Harbour Sports Grille, a Toronto sports bar/restaurant carrying on business in Toronto as 1407640 Ontario Limited, has been fined $110,000 after being convicted at trial of 13 violations under the Occupational Health and Safety Act (OHSA).
Court heard that the Ministry of Labour issued orders between June 2011 and December 2011. Harbour Sports Grille was charged with failing to comply with 13 of those orders, related to safety issues including the lack of a joint health and safety committee, required policies and programs (health and safety, violence and harassment), material safety data sheets and safety mechanisms.
Justice of the Peace Mary Anne Ross-Hendricks heard the case.
One Death, One Injury
On Jan. 23 in Brampton Ontario Court of Justice, English Prestige Builders Ltd., a company that provides real estate project management services, was fined $100,000 after pleading guilty to failing to ensure that the health and safety of workers were protected. One worker died, and another was severely injured, when a concrete wall collapsed on a project site in 2011.
A Ministry of Labour investigation concluded that a wall at a site collapsed because of an inadequate demolition procedure. English Prestige Builders was fined $75,000 for the death of the worker and $25,000 for the injury to the other worker. Justice of the Peace Eileen Walker levied the fine.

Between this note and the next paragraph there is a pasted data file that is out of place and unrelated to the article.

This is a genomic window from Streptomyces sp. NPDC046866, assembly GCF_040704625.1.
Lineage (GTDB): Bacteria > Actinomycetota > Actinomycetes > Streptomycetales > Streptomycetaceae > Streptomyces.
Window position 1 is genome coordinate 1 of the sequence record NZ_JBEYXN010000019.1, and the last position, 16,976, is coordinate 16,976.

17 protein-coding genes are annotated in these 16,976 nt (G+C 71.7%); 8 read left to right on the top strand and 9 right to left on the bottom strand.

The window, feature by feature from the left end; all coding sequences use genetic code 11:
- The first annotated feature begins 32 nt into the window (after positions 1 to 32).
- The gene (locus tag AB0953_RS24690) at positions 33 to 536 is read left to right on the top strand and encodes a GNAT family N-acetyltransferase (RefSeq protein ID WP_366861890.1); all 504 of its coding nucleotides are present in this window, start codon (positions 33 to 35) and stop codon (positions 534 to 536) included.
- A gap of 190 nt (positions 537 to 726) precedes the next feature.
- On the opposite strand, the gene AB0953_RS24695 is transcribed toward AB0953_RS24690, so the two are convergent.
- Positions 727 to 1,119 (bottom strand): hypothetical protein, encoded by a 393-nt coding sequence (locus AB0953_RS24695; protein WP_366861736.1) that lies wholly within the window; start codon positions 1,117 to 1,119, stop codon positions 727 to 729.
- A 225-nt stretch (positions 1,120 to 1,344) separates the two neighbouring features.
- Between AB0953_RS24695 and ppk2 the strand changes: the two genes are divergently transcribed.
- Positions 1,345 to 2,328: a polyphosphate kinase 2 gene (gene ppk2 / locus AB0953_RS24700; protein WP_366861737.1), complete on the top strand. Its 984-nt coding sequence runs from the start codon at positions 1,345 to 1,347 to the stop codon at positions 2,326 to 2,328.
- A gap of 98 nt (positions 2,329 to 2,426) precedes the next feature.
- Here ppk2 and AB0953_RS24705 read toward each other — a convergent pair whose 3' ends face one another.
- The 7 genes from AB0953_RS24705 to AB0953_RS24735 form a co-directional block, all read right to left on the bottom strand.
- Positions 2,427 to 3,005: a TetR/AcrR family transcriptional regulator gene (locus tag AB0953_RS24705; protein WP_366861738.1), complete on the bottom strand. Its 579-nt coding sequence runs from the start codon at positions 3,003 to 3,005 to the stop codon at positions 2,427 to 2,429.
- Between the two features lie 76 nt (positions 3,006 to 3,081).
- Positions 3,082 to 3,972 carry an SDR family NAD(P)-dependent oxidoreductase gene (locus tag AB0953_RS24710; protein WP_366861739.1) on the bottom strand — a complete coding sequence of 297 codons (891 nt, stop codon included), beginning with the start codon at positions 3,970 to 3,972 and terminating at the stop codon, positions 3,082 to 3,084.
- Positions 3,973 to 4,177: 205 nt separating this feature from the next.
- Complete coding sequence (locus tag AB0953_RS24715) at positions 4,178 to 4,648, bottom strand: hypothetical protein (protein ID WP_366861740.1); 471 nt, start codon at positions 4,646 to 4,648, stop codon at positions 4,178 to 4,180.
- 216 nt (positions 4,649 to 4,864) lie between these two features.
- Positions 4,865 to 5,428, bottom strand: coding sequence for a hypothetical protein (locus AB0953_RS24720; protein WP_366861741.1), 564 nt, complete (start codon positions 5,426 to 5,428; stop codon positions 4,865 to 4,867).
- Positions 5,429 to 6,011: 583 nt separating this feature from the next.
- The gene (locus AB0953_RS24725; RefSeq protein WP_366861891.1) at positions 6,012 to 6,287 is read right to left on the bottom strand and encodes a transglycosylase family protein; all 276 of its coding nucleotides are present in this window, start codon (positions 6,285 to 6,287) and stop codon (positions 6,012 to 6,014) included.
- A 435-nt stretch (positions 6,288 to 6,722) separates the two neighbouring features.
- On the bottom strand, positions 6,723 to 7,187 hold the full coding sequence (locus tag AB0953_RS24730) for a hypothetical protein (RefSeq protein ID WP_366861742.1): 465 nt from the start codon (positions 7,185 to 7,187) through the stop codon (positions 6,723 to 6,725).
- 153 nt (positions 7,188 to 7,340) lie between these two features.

Unguarded Conveyor Belt
Iron Mountain Canada Operations ULC, a document-shredding company, has been fined $90,000 for an OHSA violation. A worker at a Toronto plant lost an arm in 2012.
A labour ministry investigation found that a worker’s arm got caught in a conveyor at a Toronto plant. The worker had reached through a closed gate, which had no lock or access restriction in place, while the conveyor was in operation.
Iron Mountain Canada pleaded guilty to failing, as an employer, to ensure that a hazard on the conveyor was equipped with, and guarded with, a device to prevent access to the pinch point.
Justice of the Peace Mary Anne Ross-Hendricks imposed the fine Jan. 16, in Ontario Court of Justice, Brampton.
A 25-per-cent victim fine surcharge is added to OHSA fines, as required by the Provincial Offences Act. The surcharge is credited to a special provincial government fund to assist victims of crime.